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Episodes & Studies Volume 1

Wrens at Work

Wrens at Work

THE MOST URGENT naval requirement in mid-1942 was in the signals department. The first Wrens were trained in various types of communications work and immediately began that successful invasion of this branch which might have been predicted from the previous achievements of women in the Post and Telegraph Department. Eventually a substantial proportion of the Wrens acted as visual signallers, coders, or telegraphists at larger and smaller ports and at the Waiouru naval wireless telegraph station. Similar full use of Wrens was made in naval accounting and stores work, while women replaced men entirely as cooks and stewards in officers’ quarters and in some smaller naval establishments.

The Wrens soon proved themselves in work which had not previously been undertaken in New Zealand by women. In Auckland both the city and the Navy were equally astonished and delighted by the smartly turned out Wren crew of the Commodore’s barge. This launch was kept in a state of smartness worthy of the best traditions of the Service and was handled on the water with grace and assurance. One degaussing range was also taken over entirely by Wrens, including the launch which ran out to ships, and the necessary technical work was capably performed by a Wren officer. Wrens operated the D.E.M.S. (Defensively Equipped Merchant Shipping) cinema projector, and a Wren acted as instructor in the ‘dome’ where films were shown to male ratings as part of their gunnery training before they joined the gun crews of merchant ships. Other Wrens were trained to operate radar equipment and took over watch-keeping duties.

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Wrens served as dental and sick-bay attendants, drove naval motor transport, worked in the torpedo branch (highly skilled and specialised work), and replaced men on equal terms in a variety of exacting tasks. At Wellington four Wrens gained commissions and took over from male watch-keeping officers in the merchant shipping office ‘very important operational work’. Wrens acted as plotters in naval óperations and in the control room of the direction-finding network. A group of Wrens at Blenheim was engaged in ‘very highly specialised and secret work’ independent of male control.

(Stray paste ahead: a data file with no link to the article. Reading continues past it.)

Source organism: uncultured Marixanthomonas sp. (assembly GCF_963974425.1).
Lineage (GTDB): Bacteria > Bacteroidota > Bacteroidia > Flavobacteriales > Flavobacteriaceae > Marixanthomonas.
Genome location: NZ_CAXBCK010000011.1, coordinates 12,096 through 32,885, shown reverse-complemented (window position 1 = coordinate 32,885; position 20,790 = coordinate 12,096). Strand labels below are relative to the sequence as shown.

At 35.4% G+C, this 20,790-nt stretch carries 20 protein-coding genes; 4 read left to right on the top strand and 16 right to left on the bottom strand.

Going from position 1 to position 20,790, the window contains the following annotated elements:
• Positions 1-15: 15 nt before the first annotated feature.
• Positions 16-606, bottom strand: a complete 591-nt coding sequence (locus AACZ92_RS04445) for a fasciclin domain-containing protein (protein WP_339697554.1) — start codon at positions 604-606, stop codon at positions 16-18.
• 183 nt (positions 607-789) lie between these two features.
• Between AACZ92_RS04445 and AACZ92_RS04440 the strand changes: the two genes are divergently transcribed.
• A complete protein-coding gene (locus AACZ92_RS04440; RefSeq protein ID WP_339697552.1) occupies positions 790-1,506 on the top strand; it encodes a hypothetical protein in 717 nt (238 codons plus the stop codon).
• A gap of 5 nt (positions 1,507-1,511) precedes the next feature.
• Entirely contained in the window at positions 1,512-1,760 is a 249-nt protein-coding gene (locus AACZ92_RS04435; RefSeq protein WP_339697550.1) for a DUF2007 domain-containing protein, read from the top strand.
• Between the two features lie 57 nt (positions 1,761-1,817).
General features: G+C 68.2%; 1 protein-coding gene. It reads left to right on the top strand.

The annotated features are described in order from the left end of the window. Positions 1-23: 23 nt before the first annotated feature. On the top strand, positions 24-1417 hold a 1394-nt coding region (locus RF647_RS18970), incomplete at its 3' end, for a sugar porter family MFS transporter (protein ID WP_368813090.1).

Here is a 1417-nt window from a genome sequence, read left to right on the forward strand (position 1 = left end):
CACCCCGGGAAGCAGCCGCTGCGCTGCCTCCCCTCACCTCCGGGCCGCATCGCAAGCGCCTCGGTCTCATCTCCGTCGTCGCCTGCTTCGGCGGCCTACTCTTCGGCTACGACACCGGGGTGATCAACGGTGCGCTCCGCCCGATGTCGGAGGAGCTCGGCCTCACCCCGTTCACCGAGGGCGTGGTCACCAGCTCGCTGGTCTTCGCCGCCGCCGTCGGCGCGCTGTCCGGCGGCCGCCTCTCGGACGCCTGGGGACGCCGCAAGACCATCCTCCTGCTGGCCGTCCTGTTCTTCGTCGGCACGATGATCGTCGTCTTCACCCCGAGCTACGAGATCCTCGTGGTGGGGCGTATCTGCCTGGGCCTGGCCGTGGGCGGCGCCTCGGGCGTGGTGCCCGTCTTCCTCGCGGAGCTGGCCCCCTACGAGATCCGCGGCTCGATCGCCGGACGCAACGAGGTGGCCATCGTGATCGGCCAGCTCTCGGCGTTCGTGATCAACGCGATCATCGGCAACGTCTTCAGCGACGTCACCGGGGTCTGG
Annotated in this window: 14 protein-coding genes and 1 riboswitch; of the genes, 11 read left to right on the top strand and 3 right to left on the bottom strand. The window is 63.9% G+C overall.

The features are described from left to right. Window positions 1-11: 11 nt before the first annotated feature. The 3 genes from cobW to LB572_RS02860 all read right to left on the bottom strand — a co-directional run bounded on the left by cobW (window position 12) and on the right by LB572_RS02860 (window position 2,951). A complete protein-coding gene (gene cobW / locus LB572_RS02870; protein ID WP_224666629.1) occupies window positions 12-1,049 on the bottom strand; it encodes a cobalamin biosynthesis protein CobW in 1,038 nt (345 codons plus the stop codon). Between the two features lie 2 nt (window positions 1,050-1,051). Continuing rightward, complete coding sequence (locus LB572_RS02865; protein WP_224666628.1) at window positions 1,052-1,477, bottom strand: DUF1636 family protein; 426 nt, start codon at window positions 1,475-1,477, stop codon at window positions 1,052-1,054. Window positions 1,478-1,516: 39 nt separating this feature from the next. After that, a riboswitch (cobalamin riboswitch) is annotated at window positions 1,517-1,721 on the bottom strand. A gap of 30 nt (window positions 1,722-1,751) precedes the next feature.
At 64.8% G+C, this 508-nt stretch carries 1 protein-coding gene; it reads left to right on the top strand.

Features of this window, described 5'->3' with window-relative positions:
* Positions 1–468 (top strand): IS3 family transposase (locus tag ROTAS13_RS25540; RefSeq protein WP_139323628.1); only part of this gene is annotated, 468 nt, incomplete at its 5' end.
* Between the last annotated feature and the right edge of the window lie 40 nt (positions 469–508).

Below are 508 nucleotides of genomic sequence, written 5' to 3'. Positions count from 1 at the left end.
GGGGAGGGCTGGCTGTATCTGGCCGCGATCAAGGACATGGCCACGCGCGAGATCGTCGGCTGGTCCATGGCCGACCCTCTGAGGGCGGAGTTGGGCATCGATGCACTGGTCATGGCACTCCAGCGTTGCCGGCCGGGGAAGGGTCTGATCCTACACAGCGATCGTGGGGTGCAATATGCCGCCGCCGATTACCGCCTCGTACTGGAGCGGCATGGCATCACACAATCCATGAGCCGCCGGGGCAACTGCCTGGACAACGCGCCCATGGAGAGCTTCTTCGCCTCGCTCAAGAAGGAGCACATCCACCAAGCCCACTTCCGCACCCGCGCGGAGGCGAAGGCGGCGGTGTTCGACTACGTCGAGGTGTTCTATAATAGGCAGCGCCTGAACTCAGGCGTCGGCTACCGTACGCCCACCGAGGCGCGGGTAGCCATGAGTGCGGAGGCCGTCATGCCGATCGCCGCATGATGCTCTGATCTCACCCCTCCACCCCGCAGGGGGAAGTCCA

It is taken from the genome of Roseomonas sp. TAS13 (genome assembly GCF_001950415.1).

In Wellington a hostel was established for fifty Wrens; it was afterwards enlarged. In Auckland a similar number was accommodated in a private hotel taken over by the Service, and later some were lodged in barracks vacated by the Army. The nature of their duties scattered many Wrens here and there in groups of eight or twelve, and they lived in small houses, bought or rented for the purpose, close to their work. These Wrens did their own housework, cooking, and housekeeping besides their service duties.

Morale was always very high. The slow method of recruitment, ensuring that no one entered the Service until she had a definite job to go to, made every new entrant feel that she was not only wanted in the Navy but eagerly awaited. (The Director of the W.R.N.Z.N.S. once expressed her regret that the system sometimes resulted in the loss to the Service of some valuable recruits ‘who could not or would not wait’.) Nearly all entrants, beginning their career as probationary Wrens, went through a fortnight’s disciplinary training at H.M.N.Z.S. Philomel ‘to learn something of naval customs, traditions, procedure and generally acquiring the art of behaving like a Wren’. After this preliminary training most women either began specialist courses or immediately plunged into the job itself.

Everything possible was done to help Wrens get adequate exercise and recreation when off duty, although those stationed in the main ports had, of course, the best opportunities. The W.R.N.Z.N.S. sports clubs overcame considerable difficulties in their early stages caused by the current shortages of most sports equipment. When they were unable to buy gear for hockey, basketball, and other sports, they were usually able to borrow it; later, better supplies were available. The Wellington sports club soon found its main summer attraction in sailing, in an ‘Idle-Along’ yacht and a whaler.

The gaiety, contentment, and good sense which pervaded the W.R.N.Z.N.S. are seen clearly in the small cyclostyled magazine produced at irregular intervals, with its record of sport, its occasional touches of satire (Wrens joining a very ‘hush-hush’ shore station found that even the local schoolchildren knew all about its functions), and its cheerful humour. But perhaps the greatest achievement of the members of the W.R.N.Z.N.S. was to merge themselves so completely and almost indistinguishably in a service of strongly masculine bias; they entered thoroughly into its spirit, and made their own excellent contribution to it without changing its character or being themselves changed by it.